Is there still a place for Clubhouse?

Is there still a place for Clubhouse?

The original social audio app was born into success. Can it stay relevant against bigger competitors as brands continue to explore the new medium?


In March of 2021, Vanity Fair special correspondent Nick Bilton predicted the fall of Clubhouse after its debut into meteoric popularity at the beginning of the pandemic.

“Much of what Clubhouse replaces are things we did in real life before the pandemic began. Which, to me, is the crux of the problem,” he wrote.

The social audio app allows users to create audio chat rooms that can accommodate thousands of people and focus on virtually any topic one might be interested in discussing or hearing about.

Bilton continued: “I truly believe we’ll see a Cambrian explosion of activities involving human interaction; we’re going to want to get on airplanes and go to theaters and conferences and concerts with as many people as can be squeezed inside. The last thing we’ll want to do is sit in a corner by ourselves staring at our phones as we listen to a couple of tech investors talk about how wonderful Clubhouse is.”

In the very same month, The New York Times’ Taylor Lorenz declared that the era of audio creators has arrived. A “new kind of influencer” capable of “pulling in millions of weekly listeners and building online followings” was forming through groups such as Audio Collective, and competitors to Clubhouse were lining up to dive into the new arena, including the likes of Facebook, Twitter, Telegram, Discord, Reddit, Slack, and Spotify.

Over a year later, who proved to be right? Well, both.

‘Who thrives and who survives is not always easy to predict or ascertain’

It’s true that Clubhouse went from over 9 million downloads in February 2021 to a disputed less than 1 million monthly downloads at the end of last year. Regardless of the exact figure, the app’s growth clearly stalled as users began to emerge from the pandemic.

“The rise, fall, and plateau of social apps is nothing new,” says Katie Hunter, social and influencer lead at ad services company Accenture Song.

“Whether Houseparty, Clubhouse, BeReal – even Snapchat had its moments – we see this fluctuation in fame, engagement, love and hate regularly but what we have also learnt is that who survives and who thrives is not always easy to predict or ascertain.”

The social audio platform nonetheless has had staying power even though requirements for being stuck inside have been lifted. At present, the app still ranks Number 12 in the App Store’s News category (a curious label), ahead of Google News and Substack Reader.

Developed in late 2019 and launched in March 2020, Clubhouse was by pure luck born into one of the most well-timed product launches. As everyone was quarantining inside their homes, the new app provided ways to both maintain a sense of community and provide novel forms of socialization. In less than a year the app received 10 million downloads, and venture capital funding went from $10m in May 2020 to $100m in January 2021. By a third round of funding in April 2021, Clubhouse was valued at $4bn.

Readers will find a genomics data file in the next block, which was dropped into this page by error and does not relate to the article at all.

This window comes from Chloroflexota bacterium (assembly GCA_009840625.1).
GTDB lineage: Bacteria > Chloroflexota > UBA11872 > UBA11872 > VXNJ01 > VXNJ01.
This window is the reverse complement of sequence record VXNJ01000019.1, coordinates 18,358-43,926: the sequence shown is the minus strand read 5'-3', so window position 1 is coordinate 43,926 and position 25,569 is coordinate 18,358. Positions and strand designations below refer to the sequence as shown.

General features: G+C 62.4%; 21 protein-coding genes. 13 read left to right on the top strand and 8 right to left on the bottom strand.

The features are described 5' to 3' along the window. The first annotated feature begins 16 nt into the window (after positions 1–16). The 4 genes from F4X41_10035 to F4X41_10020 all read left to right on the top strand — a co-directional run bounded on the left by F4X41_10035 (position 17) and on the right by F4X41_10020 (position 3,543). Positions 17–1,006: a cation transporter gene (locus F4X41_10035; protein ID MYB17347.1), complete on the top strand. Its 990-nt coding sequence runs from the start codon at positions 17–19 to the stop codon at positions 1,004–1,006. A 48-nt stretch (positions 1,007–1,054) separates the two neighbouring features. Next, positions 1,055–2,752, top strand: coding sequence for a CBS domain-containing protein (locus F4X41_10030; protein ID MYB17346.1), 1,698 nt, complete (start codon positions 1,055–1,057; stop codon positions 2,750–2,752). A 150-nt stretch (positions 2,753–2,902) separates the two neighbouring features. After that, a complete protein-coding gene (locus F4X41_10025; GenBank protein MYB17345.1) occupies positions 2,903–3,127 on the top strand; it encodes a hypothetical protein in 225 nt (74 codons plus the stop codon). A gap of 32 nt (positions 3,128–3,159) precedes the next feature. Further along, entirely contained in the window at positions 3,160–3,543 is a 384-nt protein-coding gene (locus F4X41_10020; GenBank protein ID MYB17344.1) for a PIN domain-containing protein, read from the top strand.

Co-founder and CEO Paul Davison had previous experience launching social networking apps – an earlier venture, Highlight, allowed users to use location services to discover people nearby. It was acquired by Pinterest in 2016.

Part of the reason for the explosion in Clubhouse’s popularity was that it began as an invite-only app. Not unlike the early expansion of Facebook, which was originally limited to Ivy League university students, Clubhouse was conceived with exclusivity in mind, bolstered by big time early users like Facebook’s founder Mark Zuckerberg, world’s richest man Elon Musk, and entrepreneur and Clubhouse investor Marc Andreessen. By February of 2021, invite codes for Clubhouse were selling for up to $400 a pop.

Despite the early focus on exclusivity (Clubhouse became open to anyone in July 2021) the app marketed itself as of, for, and by the community that makes up its userbase. Eschewing traditional iconography, the company cycles through different app icons monthly, highlighting photos of users (pictured – main). As of May 23, the app’s icon is of Clubhousers Daniel Anderson and Calista Wu.

‘Brands need to be comfortable with a level of risk and uncertainty’

Thanks in part to that marketing effort, Clubhouse has been something of a breeding ground for the audio creators described by Lorenz, though concerns over whether it plays host to lucrative opportunities have piled up over time.

In April 2021, the company partnered with Stripe to introduce Clubhouse Payments, allowing users to directly wire cash to beloved creators. To increase appeal, Clubhouse doesn’t even skim a fee (though Stripe does) off the top of the virtual tip jar. It is unclear, however, how many and how often creators receive tips from fans, and at present there are no other ways for them to regularly monetize their shows.

Earlier, in March 2021, Clubhouse announced the “Creator First” accelerator program which promised to help financially support talent on the platform through a stipend and helping to match creators with relevant brands. But by September, the program was being considered by some to be a relative flop, with seldom enough support from marketers for promoting the bevy of creators trying to make it on Clubhouse.

“At the moment, discoverability is a bit of an issue – the algorithmic ease of TikTok isn’t there yet – and it’s hard to measure social audio,” says Steve Wheen, founder and CEO of independent agency Distillery.

But that is not to say there is no reason for brands to be interested in marketing on social audio applications at all.

“There are many clear engagement advantages for brands with audio,” Wheen says. “It’s truly mobile, it’s an intimate and personal experience, it’s convenient to consume, you can multi-task with audio, and attention spans tend to be longer than with other forms of digital content.”

Wheen notes that there are a lot of content engagement opportunities with social audio despite it still being a relatively novel medium. For example, brands can host their own conversations, partner with influencers, celebrities, and experts, and because social audio is a “fleet-of-foot platform”, brands can quickly react to rapidly changing opportunities.